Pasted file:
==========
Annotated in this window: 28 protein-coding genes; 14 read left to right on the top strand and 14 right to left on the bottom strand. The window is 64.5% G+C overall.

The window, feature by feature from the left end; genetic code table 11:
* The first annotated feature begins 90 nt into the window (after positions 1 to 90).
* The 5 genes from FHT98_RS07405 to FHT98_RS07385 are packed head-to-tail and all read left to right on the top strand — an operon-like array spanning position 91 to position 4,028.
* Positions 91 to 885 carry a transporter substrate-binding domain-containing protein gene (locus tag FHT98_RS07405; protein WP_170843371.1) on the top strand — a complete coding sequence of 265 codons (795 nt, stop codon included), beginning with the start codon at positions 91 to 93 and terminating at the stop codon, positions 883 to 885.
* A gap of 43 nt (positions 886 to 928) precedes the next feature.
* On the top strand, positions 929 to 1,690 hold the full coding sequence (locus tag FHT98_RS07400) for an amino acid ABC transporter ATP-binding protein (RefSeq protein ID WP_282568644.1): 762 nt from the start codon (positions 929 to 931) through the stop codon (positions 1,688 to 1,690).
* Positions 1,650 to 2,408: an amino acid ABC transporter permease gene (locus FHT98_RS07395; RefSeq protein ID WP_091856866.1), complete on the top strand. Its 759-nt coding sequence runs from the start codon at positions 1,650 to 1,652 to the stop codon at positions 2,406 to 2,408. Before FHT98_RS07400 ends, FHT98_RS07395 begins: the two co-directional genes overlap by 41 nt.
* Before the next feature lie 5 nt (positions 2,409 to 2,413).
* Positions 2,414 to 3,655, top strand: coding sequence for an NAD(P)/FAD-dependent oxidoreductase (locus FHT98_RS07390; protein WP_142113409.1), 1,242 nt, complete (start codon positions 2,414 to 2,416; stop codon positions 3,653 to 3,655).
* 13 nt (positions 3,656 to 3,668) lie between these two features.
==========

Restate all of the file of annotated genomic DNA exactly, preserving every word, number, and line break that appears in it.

Annotated in this window: 28 protein-coding genes; 14 read left to right on the top strand and 14 right to left on the bottom strand. The window is 64.5% G+C overall.

The window, feature by feature from the left end; genetic code table 11:
* The first annotated feature begins 90 nt into the window (after positions 1 to 90).
* The 5 genes from FHT98_RS07405 to FHT98_RS07385 are packed head-to-tail and all read left to right on the top strand — an operon-like array spanning position 91 to position 4,028.
* Positions 91 to 885 carry a transporter substrate-binding domain-containing protein gene (locus tag FHT98_RS07405; protein WP_170843371.1) on the top strand — a complete coding sequence of 265 codons (795 nt, stop codon included), beginning with the start codon at positions 91 to 93 and terminating at the stop codon, positions 883 to 885.
* A gap of 43 nt (positions 886 to 928) precedes the next feature.
* On the top strand, positions 929 to 1,690 hold the full coding sequence (locus tag FHT98_RS07400) for an amino acid ABC transporter ATP-binding protein (RefSeq protein ID WP_282568644.1): 762 nt from the start codon (positions 929 to 931) through the stop codon (positions 1,688 to 1,690).
* Positions 1,650 to 2,408: an amino acid ABC transporter permease gene (locus FHT98_RS07395; RefSeq protein ID WP_091856866.1), complete on the top strand. Its 759-nt coding sequence runs from the start codon at positions 1,650 to 1,652 to the stop codon at positions 2,406 to 2,408. Before FHT98_RS07400 ends, FHT98_RS07395 begins: the two co-directional genes overlap by 41 nt.
* Before the next feature lie 5 nt (positions 2,409 to 2,413).
* Positions 2,414 to 3,655, top strand: coding sequence for an NAD(P)/FAD-dependent oxidoreductase (locus FHT98_RS07390; protein WP_142113409.1), 1,242 nt, complete (start codon positions 2,414 to 2,416; stop codon positions 3,653 to 3,655).
* 13 nt (positions 3,656 to 3,668) lie between these two features.